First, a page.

Unvaccinated NBA, NHL, MLB and MLS players won’t be able to play in Canada starting Jan. 15
Published November 20, 2021 at 8:39 am
Canada is closing its border to unvaccinated professional and amateur athletes in the New Year, Public Safety Minister Marco Mendicino said on Friday.
Unvaccinated players in the NBA, NHL, MLB and MLS are currently permitted to cross the border under a national interest COVID-19 exemption.
The mandatory vaccine rules, which come into effect Jan. 15, would affect few if any unvaccinated NBA and NHL players, as the percentage of unvaccinated players in those leagues is negligible.
The NBA reported before the season tipped off that 95 per cent of its players had been vaccinated, and recently encouraged its players to receive COVID-19 booster vaccines as soon as possible. The most notable holdout is Brooklyn Nets guard Kyrie Irving, who wasn’t with the Nets when they played in Toronto on Nov. 7. Brooklyn management has told Irving he’s not permitted to practise or play with the club until he’s vaccinated.
Canadian and Golden State Warriors forward Andrew Wiggins, who played in Olympic qualifying last summer in Victoria, initially said he wouldn’t get the vaccine, but ultimately was inoculated, saying his “only options were to get vaccinated or not play in the NBA.”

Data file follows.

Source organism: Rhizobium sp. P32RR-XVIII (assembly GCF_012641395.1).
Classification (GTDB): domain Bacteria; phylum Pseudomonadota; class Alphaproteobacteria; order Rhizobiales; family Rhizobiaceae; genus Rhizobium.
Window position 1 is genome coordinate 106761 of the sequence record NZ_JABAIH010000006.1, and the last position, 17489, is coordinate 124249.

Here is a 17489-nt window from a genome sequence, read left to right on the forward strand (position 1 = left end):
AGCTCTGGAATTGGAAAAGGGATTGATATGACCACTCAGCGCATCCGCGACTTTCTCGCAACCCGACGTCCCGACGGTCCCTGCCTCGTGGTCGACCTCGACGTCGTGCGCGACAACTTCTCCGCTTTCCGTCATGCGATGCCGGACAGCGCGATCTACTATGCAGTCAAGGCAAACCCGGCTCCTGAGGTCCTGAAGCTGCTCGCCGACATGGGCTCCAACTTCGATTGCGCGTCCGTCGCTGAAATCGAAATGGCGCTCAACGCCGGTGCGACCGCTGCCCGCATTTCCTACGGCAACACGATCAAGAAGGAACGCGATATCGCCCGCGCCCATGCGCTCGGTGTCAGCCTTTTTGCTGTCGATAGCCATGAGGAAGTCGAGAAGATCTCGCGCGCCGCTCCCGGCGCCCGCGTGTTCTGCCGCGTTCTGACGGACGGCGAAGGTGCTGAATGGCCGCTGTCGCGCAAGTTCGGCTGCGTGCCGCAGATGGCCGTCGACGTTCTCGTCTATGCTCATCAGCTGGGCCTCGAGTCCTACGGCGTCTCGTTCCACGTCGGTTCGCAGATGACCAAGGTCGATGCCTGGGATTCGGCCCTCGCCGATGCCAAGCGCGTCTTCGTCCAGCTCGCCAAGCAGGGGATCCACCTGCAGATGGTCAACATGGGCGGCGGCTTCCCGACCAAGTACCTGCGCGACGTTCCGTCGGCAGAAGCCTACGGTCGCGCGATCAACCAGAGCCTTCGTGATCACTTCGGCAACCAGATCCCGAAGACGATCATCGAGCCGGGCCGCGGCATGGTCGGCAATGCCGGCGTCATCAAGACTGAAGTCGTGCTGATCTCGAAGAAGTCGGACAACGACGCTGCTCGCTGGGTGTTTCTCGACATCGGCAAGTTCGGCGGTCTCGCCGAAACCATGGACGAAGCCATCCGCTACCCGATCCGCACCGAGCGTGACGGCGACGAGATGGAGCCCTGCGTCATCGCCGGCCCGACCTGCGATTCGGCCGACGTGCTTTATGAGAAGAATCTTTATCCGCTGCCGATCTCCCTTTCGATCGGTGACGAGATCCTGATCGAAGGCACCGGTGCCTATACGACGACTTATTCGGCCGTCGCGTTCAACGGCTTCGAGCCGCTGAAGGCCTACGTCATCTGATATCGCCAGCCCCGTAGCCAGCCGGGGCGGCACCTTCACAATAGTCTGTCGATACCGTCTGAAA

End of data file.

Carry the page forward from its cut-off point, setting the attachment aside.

NHL commissioner Gary Bettman said at the start of the season that the league had just four unvaccinated players.
Friday’s news about athletes was part of a broader border tightening that also impacts international students, individuals with work permits, and essential service providers including truck drivers.
“The upcoming changes to Canada’s border testing and entry requirements reflect the next stage in our government’s approach as we align with the improving vaccination rates both here in Canada and around the world,” Health Minister Jean-Yves Duclos said.
“The situation at our borders remains closely monitored, with officials and experts continuing their work to evaluate the measures in place and recommend necessary adjustments as required.”
Major League Baseball reported last summer that 23 of its 30 teams had reached the 85 per cent vaccine threshold.
When unvaccinated Canadian Football League players entered the country before the season, they were required to quarantine with regular testing before being cleared to practise. On Oct. 21, the league announced eight of its nine teams had met the 85 per cent fully vaccinated threshold. The league anticipated that 93 per cent of current players would be fully vaccinated by Oct. 31.
Canada’s Olympic and Paralympic athletes are already required to be vaccinated to compete at the 2022 Beijing Olympics.
After Jan. 15, unvaccinated or partially vaccinated foreign nationals will only be allowed to enter Canada if they meet the criteria for limited exceptions, which apply to certain groups such as agricultural and food processing workers, marine crew members, those entering on compassionate grounds, new permanent residents, resettling refugees and some children under the age of 18.
Exempt unvaccinated travellers will continue to be subject to testing, quarantine, and other entry requirements. Non-exempt unvaccinated or partially vaccinated foreign nationals will be prohibited entry into Canada.insauga's Editorial Standards and Policies